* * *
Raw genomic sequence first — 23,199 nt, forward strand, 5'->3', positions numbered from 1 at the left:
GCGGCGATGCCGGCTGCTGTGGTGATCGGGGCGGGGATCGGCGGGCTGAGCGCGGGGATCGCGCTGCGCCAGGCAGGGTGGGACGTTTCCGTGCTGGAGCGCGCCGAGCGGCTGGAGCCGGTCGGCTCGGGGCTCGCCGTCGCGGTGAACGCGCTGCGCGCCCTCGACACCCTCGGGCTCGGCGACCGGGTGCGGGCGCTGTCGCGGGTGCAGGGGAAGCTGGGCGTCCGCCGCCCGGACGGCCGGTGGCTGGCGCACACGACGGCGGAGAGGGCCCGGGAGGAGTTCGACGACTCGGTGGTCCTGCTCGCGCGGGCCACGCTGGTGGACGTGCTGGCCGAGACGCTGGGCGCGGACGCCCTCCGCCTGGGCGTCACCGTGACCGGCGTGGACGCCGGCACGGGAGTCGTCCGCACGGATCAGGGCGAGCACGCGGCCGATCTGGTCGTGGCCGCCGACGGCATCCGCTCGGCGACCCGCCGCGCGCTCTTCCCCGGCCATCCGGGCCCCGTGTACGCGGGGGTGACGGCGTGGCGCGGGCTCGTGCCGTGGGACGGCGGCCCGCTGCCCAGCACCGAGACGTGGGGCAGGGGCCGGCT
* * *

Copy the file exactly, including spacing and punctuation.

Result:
Raw genomic sequence first — 23,199 nt, forward strand, 5'->3', positions numbered from 1 at the left:
GCGGCGATGCCGGCTGCTGTGGTGATCGGGGCGGGGATCGGCGGGCTGAGCGCGGGGATCGCGCTGCGCCAGGCAGGGTGGGACGTTTCCGTGCTGGAGCGCGCCGAGCGGCTGGAGCCGGTCGGCTCGGGGCTCGCCGTCGCGGTGAACGCGCTGCGCGCCCTCGACACCCTCGGGCTCGGCGACCGGGTGCGGGCGCTGTCGCGGGTGCAGGGGAAGCTGGGCGTCCGCCGCCCGGACGGCCGGTGGCTGGCGCACACGACGGCGGAGAGGGCCCGGGAGGAGTTCGACGACTCGGTGGTCCTGCTCGCGCGGGCCACGCTGGTGGACGTGCTGGCCGAGACGCTGGGCGCGGACGCCCTCCGCCTGGGCGTCACCGTGACCGGCGTGGACGCCGGCACGGGAGTCGTCCGCACGGATCAGGGCGAGCACGCGGCCGATCTGGTCGTGGCCGCCGACGGCATCCGCTCGGCGACCCGCCGCGCGCTCTTCCCCGGCCATCCGGGCCCCGTGTACGCGGGGGTGACGGCGTGGCGCGGGCTCGTGCCGTGGGACGGCGGCCCGCTGCCCAGCACCGAGACGTGGGGCAGGGGCCGGCT